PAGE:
No doubt gaining weight is easy, but during menopause even the skinniest people add on some pounds, especially around the tummy. In the past everything was blamed on hormones, but that has changed. The reasons for menopausal weight gain are complex. Let’s take a look at some of them:
Calories add up
Through the decades of our lives most of us gain a little weight every year. Little by little it becomes more noticeable.
Many drugs cause weight gain. Some of the worst are anti-depressants and antibiotics. Antibiotics are now part of our normal food; they are fed to animals so they become fatter. Even some vegetables contain tiny amounts of antibiotics because animal manure or feces get in contract with the vegetables.
Our gut bacteria is affected
Our gut bacteria is fundamental to controlling weight. During midlife the gut bacteria is under a lot of pressure caused by antibiotics, stress, hormonal changes, and others. (Read gut bacteria during menopause).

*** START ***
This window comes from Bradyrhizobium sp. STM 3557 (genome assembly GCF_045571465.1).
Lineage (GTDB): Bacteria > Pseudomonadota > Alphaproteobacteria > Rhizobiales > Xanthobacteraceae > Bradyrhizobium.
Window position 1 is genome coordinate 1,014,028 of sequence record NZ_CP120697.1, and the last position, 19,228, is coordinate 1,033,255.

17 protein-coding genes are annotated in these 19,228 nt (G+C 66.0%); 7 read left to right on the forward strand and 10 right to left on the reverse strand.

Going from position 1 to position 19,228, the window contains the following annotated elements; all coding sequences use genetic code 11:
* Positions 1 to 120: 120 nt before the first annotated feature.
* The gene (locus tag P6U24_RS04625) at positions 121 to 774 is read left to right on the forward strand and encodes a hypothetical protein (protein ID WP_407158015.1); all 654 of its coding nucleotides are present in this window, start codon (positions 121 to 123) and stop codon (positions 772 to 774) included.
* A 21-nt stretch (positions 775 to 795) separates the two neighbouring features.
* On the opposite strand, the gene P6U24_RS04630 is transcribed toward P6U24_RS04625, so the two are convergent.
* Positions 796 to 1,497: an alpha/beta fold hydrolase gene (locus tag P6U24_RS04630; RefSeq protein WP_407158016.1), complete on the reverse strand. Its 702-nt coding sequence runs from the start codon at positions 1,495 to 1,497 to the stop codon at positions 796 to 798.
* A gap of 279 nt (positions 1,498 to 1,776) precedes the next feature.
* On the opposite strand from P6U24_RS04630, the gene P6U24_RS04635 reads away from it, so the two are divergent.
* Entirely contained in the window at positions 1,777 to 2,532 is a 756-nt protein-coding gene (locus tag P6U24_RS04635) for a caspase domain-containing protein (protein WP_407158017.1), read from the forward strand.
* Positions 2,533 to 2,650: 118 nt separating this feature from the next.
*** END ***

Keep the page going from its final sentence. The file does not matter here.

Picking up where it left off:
Lack of muscle
As we age and don’t work out, we lose muscle. With muscle loss we need less calories to maintain our body so the extra calories go to our fat reserves. In other words, our metabolism slows down.
By midlife some of our vital organs are tired or overwhelmed. We are surrounded by toxins and have not-so-healthy eating habits that affect our liver and thyroid. We have a ton of stress that affects our adrenal glands and some mindset habits affect the whole body. If the liver and/or adrenals are not working properly that will further affect our thyroid. This will have a direct negative effect on our weight, energy levels, mental clarity, happiness, hot flashes, etc.
Combination factors for weight gain